Islet transplantation stabilizes hemostatic abnormalities and cerebral metabolism in individuals with type 1 diabetes
- Francesca D’Addio, MD,PhD1,2,
- Paola Maffi, MD2,
- Paolo Vezzulli, MD3,
- Andrea Vergani, MD1,
- Alessandra Mello, MD4,
- Roberto Bassi, MD1,
- Rita Nano5,
- Monica Falautano, BS6,
- Elisabetta Coppi, MD6,
- Giovanna Finzi7,
- Armando D’Angelo, MD8,
- Isabella Fermo8,
- Fabio Pellegatta, PhD9,
- Stefano La Rosa, MD7,
- Giuseppe Magnani, MD6,
- Lorenzo Piemonti, MD5,
- Andrea Falini, MD3,
- Franco Folli, MD, PhD10,
- Antonio Secchi, MD2,11 and
- Paolo Fiorina, MD,PhD1,2
- 1Nephrology Division, Boston Children’s Hospital, Harvard Medical School, Boston, MA;
- 5Diabetes Research Institute and
- 6Neurology Department, San Raffaele Hospital, Milan, Italy;
- 7Pathology Department, Ospedale di Circolo, Varese, Italy;
- 8Chromatographic Techniques Service, San Raffaele Hospital, Milan, Italy,
- 9Centre for the Study of Atherosclerosis, Bassini Hospital, Cinisello Balsamo, Italy,
- 10University of Texas at San Antonio, San Antonio, TX;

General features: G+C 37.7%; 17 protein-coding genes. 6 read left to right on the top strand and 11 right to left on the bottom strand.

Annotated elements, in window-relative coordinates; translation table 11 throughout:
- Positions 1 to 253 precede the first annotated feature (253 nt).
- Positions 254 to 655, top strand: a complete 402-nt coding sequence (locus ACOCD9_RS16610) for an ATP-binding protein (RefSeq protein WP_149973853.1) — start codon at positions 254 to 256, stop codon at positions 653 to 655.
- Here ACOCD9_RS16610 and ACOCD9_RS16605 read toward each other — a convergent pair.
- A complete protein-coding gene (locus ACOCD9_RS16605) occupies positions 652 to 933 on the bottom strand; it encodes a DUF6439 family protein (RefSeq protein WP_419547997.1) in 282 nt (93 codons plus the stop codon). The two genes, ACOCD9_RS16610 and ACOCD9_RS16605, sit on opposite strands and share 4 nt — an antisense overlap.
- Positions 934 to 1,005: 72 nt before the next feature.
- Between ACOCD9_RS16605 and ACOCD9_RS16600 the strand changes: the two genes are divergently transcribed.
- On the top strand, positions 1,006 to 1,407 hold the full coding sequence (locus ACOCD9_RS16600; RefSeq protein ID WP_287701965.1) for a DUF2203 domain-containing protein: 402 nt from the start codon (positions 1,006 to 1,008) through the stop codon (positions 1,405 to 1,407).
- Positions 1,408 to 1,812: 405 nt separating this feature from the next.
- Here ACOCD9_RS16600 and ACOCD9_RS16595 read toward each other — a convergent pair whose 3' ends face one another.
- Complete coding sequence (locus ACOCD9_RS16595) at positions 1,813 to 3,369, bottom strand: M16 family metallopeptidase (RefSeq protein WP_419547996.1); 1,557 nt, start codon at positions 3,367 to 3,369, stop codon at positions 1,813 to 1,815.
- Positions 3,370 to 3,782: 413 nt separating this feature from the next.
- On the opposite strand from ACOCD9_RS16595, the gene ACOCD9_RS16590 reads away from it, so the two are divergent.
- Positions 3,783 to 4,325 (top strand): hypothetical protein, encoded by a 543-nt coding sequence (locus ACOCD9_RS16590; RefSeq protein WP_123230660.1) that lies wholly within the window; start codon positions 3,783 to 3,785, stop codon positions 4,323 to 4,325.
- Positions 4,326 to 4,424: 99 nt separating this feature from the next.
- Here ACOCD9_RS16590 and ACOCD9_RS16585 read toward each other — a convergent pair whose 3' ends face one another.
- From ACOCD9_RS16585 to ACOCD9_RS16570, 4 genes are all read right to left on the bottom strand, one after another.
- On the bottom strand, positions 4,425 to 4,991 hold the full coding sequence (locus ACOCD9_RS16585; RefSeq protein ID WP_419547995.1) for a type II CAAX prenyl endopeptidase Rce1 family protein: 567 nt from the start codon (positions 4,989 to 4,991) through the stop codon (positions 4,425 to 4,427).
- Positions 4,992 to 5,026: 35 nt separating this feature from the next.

- 11Universita’ Vita-Salute, Milan, Italy.
- Corresponding author: Paolo Fiorina, E-mail:
- Corresponding author: Antonio Secchi, E-mail:
Objective Islet after kidney transplantation has been shown to positively affect the quality of life for individuals with type 1 diabetes (T1D) by reducing the burden of diabetic complications, but fewer data are available for Islet transplantation alone (ITA). The aim of this study was to assess whether ITA has a positive impact on hemostatic and cerebral abnormalities in individuals with T1D.
Research Design and Methods Pro-thrombotic factors, platelet function/ultrastructure, cerebral morphology, metabolism and function have been investigated over a 15-month follow-up period, with ELISA/electron microscopy and magnetic resonance imaging, nuclear magnetic resonance spectroscopy (1H-MRS) and neuropsychological evaluation (POMS and PASAT tests), in 22 individuals with T1D who underwent islet transplantation alone (n=12) or remained on the waiting list (n=10). Patients were homogeneous at the time of enrolment on the waiting list with regard to metabolic criteria, hemostatic parameters and cerebral morphology/metabolism/function.
Results At 15 months follow-up, the Islet transplantation alone group, but not individuals with T1D remaining on the waiting list, showed: i) improved glucose metabolism; ii) near-normal platelet activation and pro-thrombotic factor levels; iii) near-normal cerebral metabolism and function; and iv) a near-normal neuropsychological test.
Conclusion Islet transplantation alone, despite immunosuppressive therapy, is associated with a near-normalization of hemostatic and cerebral abnormalities.
- Received July 15, 2013.
- Accepted August 30, 2013.
- © 2013 by the American Diabetes Association.
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